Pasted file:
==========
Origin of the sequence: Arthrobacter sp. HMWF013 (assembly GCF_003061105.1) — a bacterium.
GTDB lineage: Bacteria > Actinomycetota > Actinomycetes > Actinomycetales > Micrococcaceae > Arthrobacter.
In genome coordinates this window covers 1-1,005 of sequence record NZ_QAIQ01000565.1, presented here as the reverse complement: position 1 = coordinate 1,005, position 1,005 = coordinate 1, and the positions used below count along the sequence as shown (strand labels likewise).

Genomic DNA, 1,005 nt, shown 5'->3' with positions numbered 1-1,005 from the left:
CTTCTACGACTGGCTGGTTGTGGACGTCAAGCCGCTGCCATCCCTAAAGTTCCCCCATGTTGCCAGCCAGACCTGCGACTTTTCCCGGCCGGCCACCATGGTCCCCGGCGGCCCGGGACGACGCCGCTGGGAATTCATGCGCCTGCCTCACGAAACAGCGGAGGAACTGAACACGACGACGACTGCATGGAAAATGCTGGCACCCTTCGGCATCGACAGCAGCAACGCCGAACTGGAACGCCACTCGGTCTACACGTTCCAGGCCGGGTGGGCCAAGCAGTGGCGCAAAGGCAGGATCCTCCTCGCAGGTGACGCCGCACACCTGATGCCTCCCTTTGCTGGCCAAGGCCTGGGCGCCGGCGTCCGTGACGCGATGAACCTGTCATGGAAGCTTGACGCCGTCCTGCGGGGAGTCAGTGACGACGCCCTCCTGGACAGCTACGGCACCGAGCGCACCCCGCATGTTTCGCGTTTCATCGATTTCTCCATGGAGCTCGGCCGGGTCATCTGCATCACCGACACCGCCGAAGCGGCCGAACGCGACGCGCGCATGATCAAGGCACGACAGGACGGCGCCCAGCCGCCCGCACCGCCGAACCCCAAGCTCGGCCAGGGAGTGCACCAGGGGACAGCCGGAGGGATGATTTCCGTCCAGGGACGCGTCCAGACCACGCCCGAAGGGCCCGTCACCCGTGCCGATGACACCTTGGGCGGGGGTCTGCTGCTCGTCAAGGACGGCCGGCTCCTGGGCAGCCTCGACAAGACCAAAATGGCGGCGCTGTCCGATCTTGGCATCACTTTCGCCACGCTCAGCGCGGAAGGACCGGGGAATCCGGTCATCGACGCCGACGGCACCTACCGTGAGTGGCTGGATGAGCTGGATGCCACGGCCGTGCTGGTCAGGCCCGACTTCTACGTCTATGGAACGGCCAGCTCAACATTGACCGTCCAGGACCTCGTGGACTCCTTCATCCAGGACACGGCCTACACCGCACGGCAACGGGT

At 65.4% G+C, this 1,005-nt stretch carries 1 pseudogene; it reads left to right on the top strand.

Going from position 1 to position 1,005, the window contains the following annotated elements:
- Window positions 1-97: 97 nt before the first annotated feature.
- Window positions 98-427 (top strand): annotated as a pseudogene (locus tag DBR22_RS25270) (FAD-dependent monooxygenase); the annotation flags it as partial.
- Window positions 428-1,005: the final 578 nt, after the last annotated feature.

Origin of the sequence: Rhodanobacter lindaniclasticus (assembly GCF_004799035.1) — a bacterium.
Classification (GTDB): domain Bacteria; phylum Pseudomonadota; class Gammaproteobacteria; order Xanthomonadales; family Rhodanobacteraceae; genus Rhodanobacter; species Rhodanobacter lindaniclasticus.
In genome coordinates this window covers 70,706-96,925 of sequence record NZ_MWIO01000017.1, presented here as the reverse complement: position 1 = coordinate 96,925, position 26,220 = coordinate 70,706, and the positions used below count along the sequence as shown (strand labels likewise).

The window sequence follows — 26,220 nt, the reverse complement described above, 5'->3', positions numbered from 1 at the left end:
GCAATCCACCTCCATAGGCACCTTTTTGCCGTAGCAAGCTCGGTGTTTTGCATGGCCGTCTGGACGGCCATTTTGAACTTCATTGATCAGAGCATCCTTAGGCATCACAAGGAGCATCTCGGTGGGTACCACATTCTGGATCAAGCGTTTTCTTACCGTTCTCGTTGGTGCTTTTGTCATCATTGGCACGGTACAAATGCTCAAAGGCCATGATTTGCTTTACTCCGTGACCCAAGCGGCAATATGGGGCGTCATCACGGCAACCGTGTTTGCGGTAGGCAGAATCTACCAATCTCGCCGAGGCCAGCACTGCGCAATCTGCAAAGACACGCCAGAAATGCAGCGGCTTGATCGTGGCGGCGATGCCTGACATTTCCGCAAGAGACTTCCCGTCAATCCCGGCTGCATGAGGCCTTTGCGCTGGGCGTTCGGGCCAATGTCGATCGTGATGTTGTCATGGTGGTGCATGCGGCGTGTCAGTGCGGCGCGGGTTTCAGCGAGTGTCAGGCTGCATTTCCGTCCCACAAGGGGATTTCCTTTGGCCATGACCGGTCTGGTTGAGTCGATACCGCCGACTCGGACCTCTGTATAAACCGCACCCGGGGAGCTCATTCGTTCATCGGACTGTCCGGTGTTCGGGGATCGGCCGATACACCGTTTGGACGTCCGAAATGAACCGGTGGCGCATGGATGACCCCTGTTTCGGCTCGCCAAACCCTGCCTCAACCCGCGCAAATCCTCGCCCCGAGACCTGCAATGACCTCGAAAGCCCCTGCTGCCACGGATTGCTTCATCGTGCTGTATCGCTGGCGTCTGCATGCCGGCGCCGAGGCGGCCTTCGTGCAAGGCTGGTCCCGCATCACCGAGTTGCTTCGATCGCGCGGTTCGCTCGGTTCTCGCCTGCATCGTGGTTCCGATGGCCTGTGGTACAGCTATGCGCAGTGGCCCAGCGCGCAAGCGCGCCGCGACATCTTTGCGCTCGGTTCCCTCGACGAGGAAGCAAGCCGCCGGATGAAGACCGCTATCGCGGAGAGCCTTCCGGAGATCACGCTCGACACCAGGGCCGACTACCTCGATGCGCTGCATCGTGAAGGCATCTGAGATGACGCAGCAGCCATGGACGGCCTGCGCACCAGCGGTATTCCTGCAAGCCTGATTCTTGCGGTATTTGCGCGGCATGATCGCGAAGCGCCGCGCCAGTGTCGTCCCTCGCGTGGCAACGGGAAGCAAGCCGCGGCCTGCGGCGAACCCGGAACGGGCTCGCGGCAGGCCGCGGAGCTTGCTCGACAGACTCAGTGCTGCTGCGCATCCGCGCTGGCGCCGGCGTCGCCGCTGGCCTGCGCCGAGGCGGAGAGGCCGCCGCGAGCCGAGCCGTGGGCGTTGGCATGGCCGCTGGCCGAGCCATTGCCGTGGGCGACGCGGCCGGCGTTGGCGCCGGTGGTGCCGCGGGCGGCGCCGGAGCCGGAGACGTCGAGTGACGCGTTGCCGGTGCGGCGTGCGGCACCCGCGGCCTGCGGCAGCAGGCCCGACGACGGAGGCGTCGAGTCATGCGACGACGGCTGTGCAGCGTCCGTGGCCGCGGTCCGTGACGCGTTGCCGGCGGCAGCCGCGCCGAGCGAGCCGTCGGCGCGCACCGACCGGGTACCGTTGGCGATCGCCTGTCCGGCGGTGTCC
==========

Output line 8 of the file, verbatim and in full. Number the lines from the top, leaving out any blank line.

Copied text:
- Window positions 1-97: 97 nt before the first annotated feature.